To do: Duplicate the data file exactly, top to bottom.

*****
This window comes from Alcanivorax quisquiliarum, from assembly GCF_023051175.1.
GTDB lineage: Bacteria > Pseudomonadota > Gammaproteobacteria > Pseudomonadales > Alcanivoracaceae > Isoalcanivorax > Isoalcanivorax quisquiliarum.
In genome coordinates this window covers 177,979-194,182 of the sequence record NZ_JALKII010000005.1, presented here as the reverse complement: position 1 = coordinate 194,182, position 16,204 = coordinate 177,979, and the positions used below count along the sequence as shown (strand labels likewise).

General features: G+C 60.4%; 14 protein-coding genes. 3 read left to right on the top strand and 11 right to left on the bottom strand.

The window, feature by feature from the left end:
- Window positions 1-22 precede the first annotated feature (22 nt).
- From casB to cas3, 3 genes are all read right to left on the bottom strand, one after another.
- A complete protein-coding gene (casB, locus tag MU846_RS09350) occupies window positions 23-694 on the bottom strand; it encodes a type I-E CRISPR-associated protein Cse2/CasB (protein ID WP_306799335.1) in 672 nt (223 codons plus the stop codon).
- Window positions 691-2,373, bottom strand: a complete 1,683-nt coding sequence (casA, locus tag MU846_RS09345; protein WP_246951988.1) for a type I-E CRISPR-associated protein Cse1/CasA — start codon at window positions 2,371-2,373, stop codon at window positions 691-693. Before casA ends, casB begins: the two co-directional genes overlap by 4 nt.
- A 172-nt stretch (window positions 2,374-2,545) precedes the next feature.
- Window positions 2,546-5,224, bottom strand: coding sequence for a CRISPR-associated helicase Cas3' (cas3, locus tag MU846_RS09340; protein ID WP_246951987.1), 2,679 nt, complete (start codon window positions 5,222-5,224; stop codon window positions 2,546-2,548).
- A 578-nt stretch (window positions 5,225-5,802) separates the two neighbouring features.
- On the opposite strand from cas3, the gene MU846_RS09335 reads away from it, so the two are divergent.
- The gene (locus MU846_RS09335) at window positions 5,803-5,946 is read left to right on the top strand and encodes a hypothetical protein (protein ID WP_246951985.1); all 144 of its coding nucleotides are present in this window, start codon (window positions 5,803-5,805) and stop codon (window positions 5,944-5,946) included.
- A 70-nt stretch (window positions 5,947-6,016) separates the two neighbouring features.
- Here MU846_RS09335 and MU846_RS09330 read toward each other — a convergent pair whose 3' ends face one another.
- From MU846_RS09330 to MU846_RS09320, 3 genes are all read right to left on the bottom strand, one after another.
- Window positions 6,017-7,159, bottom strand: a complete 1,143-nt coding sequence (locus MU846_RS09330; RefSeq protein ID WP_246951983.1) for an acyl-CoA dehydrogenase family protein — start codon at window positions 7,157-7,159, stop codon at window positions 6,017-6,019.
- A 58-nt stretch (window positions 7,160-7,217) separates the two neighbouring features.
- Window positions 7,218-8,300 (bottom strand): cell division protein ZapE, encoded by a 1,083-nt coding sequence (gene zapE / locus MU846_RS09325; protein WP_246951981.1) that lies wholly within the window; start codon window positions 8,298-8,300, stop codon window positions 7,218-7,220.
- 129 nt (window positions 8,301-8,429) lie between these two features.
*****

This window comes from Alcanivorax quisquiliarum, from assembly GCF_023051175.1.
GTDB lineage: Bacteria > Pseudomonadota > Gammaproteobacteria > Pseudomonadales > Alcanivoracaceae > Isoalcanivorax > Isoalcanivorax quisquiliarum.
In genome coordinates this window covers 177,979-194,182 of the sequence record NZ_JALKII010000005.1, presented here as the reverse complement: position 1 = coordinate 194,182, position 16,204 = coordinate 177,979, and the positions used below count along the sequence as shown (strand labels likewise).

General features: G+C 60.4%; 14 protein-coding genes. 3 read left to right on the top strand and 11 right to left on the bottom strand.

The window, feature by feature from the left end:
- Window positions 1-22 precede the first annotated feature (22 nt).
- From casB to cas3, 3 genes are all read right to left on the bottom strand, one after another.
- A complete protein-coding gene (casB, locus tag MU846_RS09350) occupies window positions 23-694 on the bottom strand; it encodes a type I-E CRISPR-associated protein Cse2/CasB (protein ID WP_306799335.1) in 672 nt (223 codons plus the stop codon).
- Window positions 691-2,373, bottom strand: a complete 1,683-nt coding sequence (casA, locus tag MU846_RS09345; protein WP_246951988.1) for a type I-E CRISPR-associated protein Cse1/CasA — start codon at window positions 2,371-2,373, stop codon at window positions 691-693. Before casA ends, casB begins: the two co-directional genes overlap by 4 nt.
- A 172-nt stretch (window positions 2,374-2,545) precedes the next feature.
- Window positions 2,546-5,224, bottom strand: coding sequence for a CRISPR-associated helicase Cas3' (cas3, locus tag MU846_RS09340; protein ID WP_246951987.1), 2,679 nt, complete (start codon window positions 5,222-5,224; stop codon window positions 2,546-2,548).
- A 578-nt stretch (window positions 5,225-5,802) separates the two neighbouring features.
- On the opposite strand from cas3, the gene MU846_RS09335 reads away from it, so the two are divergent.
- The gene (locus MU846_RS09335) at window positions 5,803-5,946 is read left to right on the top strand and encodes a hypothetical protein (protein ID WP_246951985.1); all 144 of its coding nucleotides are present in this window, start codon (window positions 5,803-5,805) and stop codon (window positions 5,944-5,946) included.
- A 70-nt stretch (window positions 5,947-6,016) separates the two neighbouring features.
- Here MU846_RS09335 and MU846_RS09330 read toward each other — a convergent pair whose 3' ends face one another.
- From MU846_RS09330 to MU846_RS09320, 3 genes are all read right to left on the bottom strand, one after another.
- Window positions 6,017-7,159, bottom strand: a complete 1,143-nt coding sequence (locus MU846_RS09330; RefSeq protein ID WP_246951983.1) for an acyl-CoA dehydrogenase family protein — start codon at window positions 7,157-7,159, stop codon at window positions 6,017-6,019.
- A 58-nt stretch (window positions 7,160-7,217) separates the two neighbouring features.
- Window positions 7,218-8,300 (bottom strand): cell division protein ZapE, encoded by a 1,083-nt coding sequence (gene zapE / locus MU846_RS09325; protein WP_246951981.1) that lies wholly within the window; start codon window positions 8,298-8,300, stop codon window positions 7,218-7,220.
- 129 nt (window positions 8,301-8,429) lie between these two features.